Every element displayed by Windows is called, not surprisingly, a "window." We've become accustomed to that term, but it's an odd analogy that mixes metaphors and rarely resembles the thing for which it is named. A button is a window; a list is a window; a menu is a window; a dialog is a window. Windows can have windows in a parent-child relationship. Nothing about all this resembles a real window, which does not disappear when you close it, which you can see through when you open it, which passively displays things beyond it, and which has no children or parents.
The code that executes for a window in response to a specific message has no name in traditional Windows C programming. All messages are processed as cases of a switch in a single "window processing" function. With the Windows API now wrapped in C++ classes, each message gets its own member function. There is no formal name for that kind of function.
To summarize: An event generates a message, which is processed by a member function in the name of a window.
A message is a "signal" in the KDE and Gnome development environments. But wait. A signal is something else in traditional UNIX programming. They had to know there would be confusion. I guess no other synonym for "message" presented itself; and they couldn't stoop to using Windows conventions.
Under *nix GUI programming, the code that executes in response to a signal is called a "slot," and the things that the GUIs display are called "widgets," a name inherited from OSF/Motif. "Widget" is a better name than window, because there is no real-world thing called a widget, which is a generic term for anything mechanical. (Perhaps GNOME should have used "gadget" instead, which means the same thing, since they both start with G.)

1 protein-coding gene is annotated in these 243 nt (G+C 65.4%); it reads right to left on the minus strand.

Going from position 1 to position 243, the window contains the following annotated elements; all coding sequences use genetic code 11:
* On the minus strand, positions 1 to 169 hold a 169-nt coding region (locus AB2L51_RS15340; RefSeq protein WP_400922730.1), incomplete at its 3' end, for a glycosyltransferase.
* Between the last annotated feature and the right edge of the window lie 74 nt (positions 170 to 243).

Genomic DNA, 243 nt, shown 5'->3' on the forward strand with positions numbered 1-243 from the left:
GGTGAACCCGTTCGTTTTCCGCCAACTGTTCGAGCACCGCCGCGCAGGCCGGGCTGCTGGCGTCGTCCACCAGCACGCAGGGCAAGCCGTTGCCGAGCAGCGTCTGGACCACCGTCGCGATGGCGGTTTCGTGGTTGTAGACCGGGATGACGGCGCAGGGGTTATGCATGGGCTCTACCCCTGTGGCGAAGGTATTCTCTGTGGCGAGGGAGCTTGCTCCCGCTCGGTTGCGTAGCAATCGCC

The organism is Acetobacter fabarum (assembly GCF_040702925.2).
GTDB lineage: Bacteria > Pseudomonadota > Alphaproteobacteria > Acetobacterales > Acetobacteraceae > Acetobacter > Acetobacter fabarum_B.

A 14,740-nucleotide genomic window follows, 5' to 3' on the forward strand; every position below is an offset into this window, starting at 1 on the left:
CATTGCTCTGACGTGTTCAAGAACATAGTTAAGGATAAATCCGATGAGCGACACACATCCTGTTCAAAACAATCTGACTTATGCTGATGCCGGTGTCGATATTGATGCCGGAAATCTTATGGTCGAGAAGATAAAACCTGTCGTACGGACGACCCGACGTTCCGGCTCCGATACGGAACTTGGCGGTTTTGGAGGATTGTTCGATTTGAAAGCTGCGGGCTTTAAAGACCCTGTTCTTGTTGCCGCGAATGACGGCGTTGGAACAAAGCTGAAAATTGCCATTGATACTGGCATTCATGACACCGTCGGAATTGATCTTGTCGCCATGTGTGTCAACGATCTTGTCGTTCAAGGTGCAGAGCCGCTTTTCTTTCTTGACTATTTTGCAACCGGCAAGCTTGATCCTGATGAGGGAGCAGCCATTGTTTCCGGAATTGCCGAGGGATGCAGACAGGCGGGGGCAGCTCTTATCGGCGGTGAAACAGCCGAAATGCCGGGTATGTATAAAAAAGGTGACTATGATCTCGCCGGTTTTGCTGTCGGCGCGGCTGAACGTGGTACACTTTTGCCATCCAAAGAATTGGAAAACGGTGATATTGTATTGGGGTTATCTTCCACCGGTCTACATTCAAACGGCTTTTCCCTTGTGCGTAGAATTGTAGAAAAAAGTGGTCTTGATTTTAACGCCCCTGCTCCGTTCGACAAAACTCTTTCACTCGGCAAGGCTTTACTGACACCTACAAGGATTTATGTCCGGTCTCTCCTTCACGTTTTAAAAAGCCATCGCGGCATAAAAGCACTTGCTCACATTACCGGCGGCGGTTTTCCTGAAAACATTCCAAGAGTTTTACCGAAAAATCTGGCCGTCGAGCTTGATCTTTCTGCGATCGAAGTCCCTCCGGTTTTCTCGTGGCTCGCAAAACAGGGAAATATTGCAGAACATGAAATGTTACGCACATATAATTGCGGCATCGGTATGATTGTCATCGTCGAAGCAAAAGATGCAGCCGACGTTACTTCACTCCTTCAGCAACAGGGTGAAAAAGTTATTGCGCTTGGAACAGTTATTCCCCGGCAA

To summarize: An event generates a signal, which is processed by a slot in the name of a widget.
Now that we all understand the same words, we can communicate.
What's to Like?
Last month, I listed some of the things not to like about the QT class library, the base application framework for writing programs to run under the KDE desktop on Linux and other UNIX-like operating systems. QT is for other platforms, too, but my focus is on Linux these days. I'll summarize last month's criticisms here.
- No namespaces.
- Language extensions to implement slots.
- The metaobject compiler.
- An ill-organized and unnecessary RTTI mechanism.
- Custom rather than standard containers.
- Questionable C++ coding conventions.
See last month's column for details. I can put up with most of these shortcomings, although my teeth are wearing down from so much gritting. But this month, I add a complaint that makes programming with QT and the derived KDE class libraries unpalatable to this C++ programmer.
Take a close look at Example 1. What's wrong with this code? According to the conventions for QT programming, nothing is wrong, the program is correct. But according to me, something is seriously wrong with this program.
The program instantiates a QApplication object on the stack and a QLabel object on the heap. It sets the QLabel object as the main widget of the QApplication object, tells the QLabel object to show itself, and executes the QApplication object. The program exits when the QApplication::exec function returns. It's a typical GUI application.
But what's missing? Carefully notice that the program does not delete the QLabel object that it instantiated on the heap with the new operator. This means that the QApplication object must do the delete in its destructor to avoid memory leaks. This means that you must instantiate all widget objects on the heap.
But what if you don't? If you instantiate a widget on the stack or in external or static memory, the program fails when the parent object deletes the widget. No portable way exists for a program to determine whether something's address is in heap memory space, so the widget's parent is going to delete it no matter what its address is. You're in a heap of trouble.